People with hobbies may be significantly underestimating how much it would cost to replace the equipment they are using, a survey suggests.
More than nine in 10 (93%) of people surveyed for insurer Aviva said they take part in a regular hobby.
While some hobbies, such as walking or reading, had cost relatively little, others required a significant investment.
People who played a musical instrument estimated they had spent £775 on their hobby on average, while those who collected antiques said they had spent around £689 typically, the survey, carried out by Censuswide Research, found.
People who had tried brewing their own beer or making wine estimated they had spent £376.
Aviva said its own figures suggest hobbyists may be underestimating how much they have spent on their pursuits.
For example, while the survey indicated that anglers typically estimate the value of their equipment at £424, according to Aviva’s own claims information, fishing equipment cost £1,873 on average to replace in 2022.
Aviva also paid out £1,693 on average for golf equipment claims last year, but its survey found that golfers said they had spent around £493 on average.
Meanwhile, on average, cyclists estimated their equipment was worth £321. Aviva claims for bicycles were valued at £1,413 on average in 2022.
The survey, of more than 2,000 people in March 2023, also indicated that some hobbyists could be leaving themselves at risk of items not being fully covered if stolen.
Just over six in 10 (61%) people said they keep their hobby equipment in their home, but 17% store hobby items in their shed, 15% keep them in their garage and 7% keep theirs in their vehicle.
Theft claim limits when items are stolen from outbuildings and vehicles can sometimes be lower than claim limits for thefts from the main home. Terms and conditions may vary, so people should check their own policy.
People should also be aware if they have valuable hobby items, it could be useful to check the definition and the limit for “valuables” under the contents section of their policy, Aviva said.
They may need to specify anything worth more than the single item limit, normally around £2,000. This could be particularly important for people who enjoy collecting valuables such as antiques, stamps or medals, for example.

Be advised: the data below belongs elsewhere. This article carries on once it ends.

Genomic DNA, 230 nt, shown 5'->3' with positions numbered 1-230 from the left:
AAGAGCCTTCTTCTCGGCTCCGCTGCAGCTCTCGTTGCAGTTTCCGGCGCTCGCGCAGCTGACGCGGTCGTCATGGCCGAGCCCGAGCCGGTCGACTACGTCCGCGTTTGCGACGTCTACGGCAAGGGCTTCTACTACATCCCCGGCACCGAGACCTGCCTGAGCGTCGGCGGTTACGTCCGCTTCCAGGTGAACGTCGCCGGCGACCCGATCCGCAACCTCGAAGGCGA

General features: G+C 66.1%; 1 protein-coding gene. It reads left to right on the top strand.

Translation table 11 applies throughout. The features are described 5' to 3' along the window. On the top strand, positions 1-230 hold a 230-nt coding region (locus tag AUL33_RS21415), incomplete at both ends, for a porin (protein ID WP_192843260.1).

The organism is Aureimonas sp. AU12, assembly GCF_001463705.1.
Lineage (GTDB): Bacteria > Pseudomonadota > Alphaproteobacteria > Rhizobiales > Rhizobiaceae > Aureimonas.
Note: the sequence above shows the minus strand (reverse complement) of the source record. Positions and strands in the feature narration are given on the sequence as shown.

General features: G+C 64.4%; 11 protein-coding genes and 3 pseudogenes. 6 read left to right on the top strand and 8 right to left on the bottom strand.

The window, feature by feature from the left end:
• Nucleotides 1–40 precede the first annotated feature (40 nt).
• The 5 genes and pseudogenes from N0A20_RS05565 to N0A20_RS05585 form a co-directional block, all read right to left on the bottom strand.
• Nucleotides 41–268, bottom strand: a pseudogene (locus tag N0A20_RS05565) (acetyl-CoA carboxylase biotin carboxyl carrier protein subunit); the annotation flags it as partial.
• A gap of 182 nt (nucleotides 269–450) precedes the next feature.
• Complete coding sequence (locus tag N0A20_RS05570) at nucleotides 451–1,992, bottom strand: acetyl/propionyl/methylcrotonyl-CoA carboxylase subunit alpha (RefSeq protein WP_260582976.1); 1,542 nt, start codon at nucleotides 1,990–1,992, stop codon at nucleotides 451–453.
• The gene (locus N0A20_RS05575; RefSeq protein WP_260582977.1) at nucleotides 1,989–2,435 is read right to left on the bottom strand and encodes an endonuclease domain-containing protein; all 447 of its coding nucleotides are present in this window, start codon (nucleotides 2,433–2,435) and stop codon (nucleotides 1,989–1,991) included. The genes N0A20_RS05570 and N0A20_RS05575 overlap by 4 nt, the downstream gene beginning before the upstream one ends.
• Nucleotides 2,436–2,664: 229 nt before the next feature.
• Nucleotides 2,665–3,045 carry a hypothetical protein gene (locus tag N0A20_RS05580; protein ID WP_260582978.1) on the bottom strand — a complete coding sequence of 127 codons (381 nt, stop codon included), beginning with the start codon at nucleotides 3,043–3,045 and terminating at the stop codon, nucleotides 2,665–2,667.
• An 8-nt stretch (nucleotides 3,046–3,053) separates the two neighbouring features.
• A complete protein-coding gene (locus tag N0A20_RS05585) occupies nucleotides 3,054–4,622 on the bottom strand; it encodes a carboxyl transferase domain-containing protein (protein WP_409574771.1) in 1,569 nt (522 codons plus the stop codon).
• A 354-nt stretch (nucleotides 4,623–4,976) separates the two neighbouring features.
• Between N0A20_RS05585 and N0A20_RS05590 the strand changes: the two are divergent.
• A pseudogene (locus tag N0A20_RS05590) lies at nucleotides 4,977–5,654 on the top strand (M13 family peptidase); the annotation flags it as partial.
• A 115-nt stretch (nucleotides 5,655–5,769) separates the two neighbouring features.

Around 6% of hobbyists surveyed said they own an item related to their activity which is worth more than £1,000.
If the hobby involves taking items away from the home – for example golf, sports, fishing and photography, people may want to consider personal belongings as an add-on to their home insurance.
More expensive items will need to be specified separately, so it is important to be aware of the single article limit for personal belongings, Aviva said. Pedal cycle cover may also be needed to cover cycles while away from home.
Kelly Whittington, UK property claims director at Aviva, said: “As a nation, we clearly love our hobbies.
“Our study finds nine out of 10 UK homes are host to hobby items. The good news is, in the vast majority of cases, this equipment is likely to be covered under home contents cover, in the event of a major incident such as a flood, fire or burglary.
“However, our research suggests that many people may be underestimating the value of their hobby equipment, so we’d urge people to make sure their cover is appropriate and adequate for their needs.
“People may also wish to think about accidental damage cover, an optional add-on to home contents cover, which provides protection against damage caused by unexpected drops and spills etcetera.
“We’d also encourage people to think about where they store their items as outbuildings and cars tend to have lower theft cover levels than the main address – and can sometimes be easier to access.
“When items are insured and secured, people can have peace of mind to enjoy their hobbies.”
Here are the amounts of money that people estimated their hobby had cost them, according to Aviva:
– Reading, £75
– Walking, £96
– Gardening, £191
– Baking/cookery, £202
– Swimming/water sports, £226
– Knitting/sewing, £232
– Running, £246
– Team sports, such as football, hockey, netball, £253
– Art, such as painting, drawing, ceramics, £257
– Writing, £305
– Cycling, £321
– Brewing beer/making wine, £376
– Gaming, £377
– Woodworking/carving, £380
– Photography, £411
– DIY, £413
– Fishing, £424
– Golf, £493
– Collecting antiques, £689
– Playing a musical instrument, £775